Do you do Santa?

Santa_-reindeer

WARNING:  This post is not for diehard fans of the big guy in red.

 

 

 

 

I suppose the time comes in every modern American parent’s life when she or he must decide how far to take the whole Santa thing.

A lifelong realist, I don’t think I ever honestly believed that Santa was going to fly in on Christmas Eve and leave a present for me.  For one thing, we didn’t have a chimney.  And I’ve never been a big believer in magic.  Seven-year-old Tami Jo was thinking, Flying deer?  Around the world in one night?  I just watched a calf die in the feedlot.  Seems a little far out to me.

The other problem is that I am honest to a fault.  If you ask me a question, I can’t tell you a fib.  I’ve always worn my heart on my sleeve.  So, if my kids ask me if Santa is real, and they have, I can’t help but tell the truth.

Honestly, I just don’t have the energy for making Santa part of my Christmas agenda.  I feel like life is short.  I feel like the days are short.  There are so many things I want to share with my kids, so many things to teach them about… and sometimes I’m not sure there’s going to be enough time to fit it all in.  Sorry, Santa, but you just don’t make the priority list.

Sure, the kids know Santa is a thing.  They see a lot of him on TV.  As far as this house is concerned, he’s a story we like to tell at Christmastime.

So am I denying my kids some of the wonder of Christmas by refusing to make a big thing out of Santa?  By never taking them to visit him?  By refusing to pretend that cow tracks are reindeer tracks?  By faithfully forgetting to have the kids put out milk and cookies and carrots on Christmas Eve?

I don’t think so, because I believe the alternative is quite lovely.  I believe there’s plenty of wonder in the real story of Christmas, which is the birth of Jesus Christ.  Folks, unless you’re celebrating Winterholidayfestival and calling it that, you have to admit that Christ is in Christmas.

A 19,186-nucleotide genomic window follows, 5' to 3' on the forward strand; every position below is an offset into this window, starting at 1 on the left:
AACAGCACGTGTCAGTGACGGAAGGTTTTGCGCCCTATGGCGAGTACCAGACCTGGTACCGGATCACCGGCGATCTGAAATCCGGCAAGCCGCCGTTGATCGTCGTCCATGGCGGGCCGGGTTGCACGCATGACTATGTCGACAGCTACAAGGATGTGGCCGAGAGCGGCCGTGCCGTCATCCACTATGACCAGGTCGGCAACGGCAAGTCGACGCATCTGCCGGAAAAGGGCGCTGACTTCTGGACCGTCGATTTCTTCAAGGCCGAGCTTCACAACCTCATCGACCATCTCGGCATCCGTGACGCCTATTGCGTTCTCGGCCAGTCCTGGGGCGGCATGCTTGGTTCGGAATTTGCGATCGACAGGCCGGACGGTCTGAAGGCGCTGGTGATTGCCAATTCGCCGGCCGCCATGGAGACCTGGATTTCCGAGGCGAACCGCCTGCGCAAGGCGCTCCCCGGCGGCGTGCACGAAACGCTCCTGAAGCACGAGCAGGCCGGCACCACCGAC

Here on Porcupine Creek we are teaching our kids that, as many traditions are, the Christmas tradition is deep-rooted in the history of man.  Everything has an origin, and we want to encourage our children to think about why we do what we do.

Here’s what we’re learning:  That Jesus Christ was the original gift — God’s gift to people like you and me.  That the three Magi furthered the gift tradition by bringing presents to Jesus.  That a real man named Saint Nicholas got our modern tradition of gift giving going, and from his origins the Santa Claus concept was born (via a slow political process — we’ll save that for high school).

That real people, who know us and care about us so much that they want to make our Christmas special, put those presents under our tree.  That some folks don’t have family or friends to give them presents, and Santa doesn’t magically show up and save the day in those cases; it’s up to us to help those people.

That the whole point is the giving, not the getting.

So, Santa, the point is… we think you’re cute.  But not the truth.  And the truth is all I have time for.

© Tami Blake

 

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